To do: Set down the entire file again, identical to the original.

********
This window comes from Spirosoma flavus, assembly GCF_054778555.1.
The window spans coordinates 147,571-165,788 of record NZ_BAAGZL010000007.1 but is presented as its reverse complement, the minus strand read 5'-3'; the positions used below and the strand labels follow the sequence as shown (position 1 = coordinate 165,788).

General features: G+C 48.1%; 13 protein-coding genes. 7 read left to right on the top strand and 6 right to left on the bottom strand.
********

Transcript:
This window comes from Spirosoma flavus, assembly GCF_054778555.1.
The window spans coordinates 147,571-165,788 of record NZ_BAAGZL010000007.1 but is presented as its reverse complement, the minus strand read 5'-3'; the positions used below and the strand labels follow the sequence as shown (position 1 = coordinate 165,788).

General features: G+C 48.1%; 13 protein-coding genes. 7 read left to right on the top strand and 6 right to left on the bottom strand.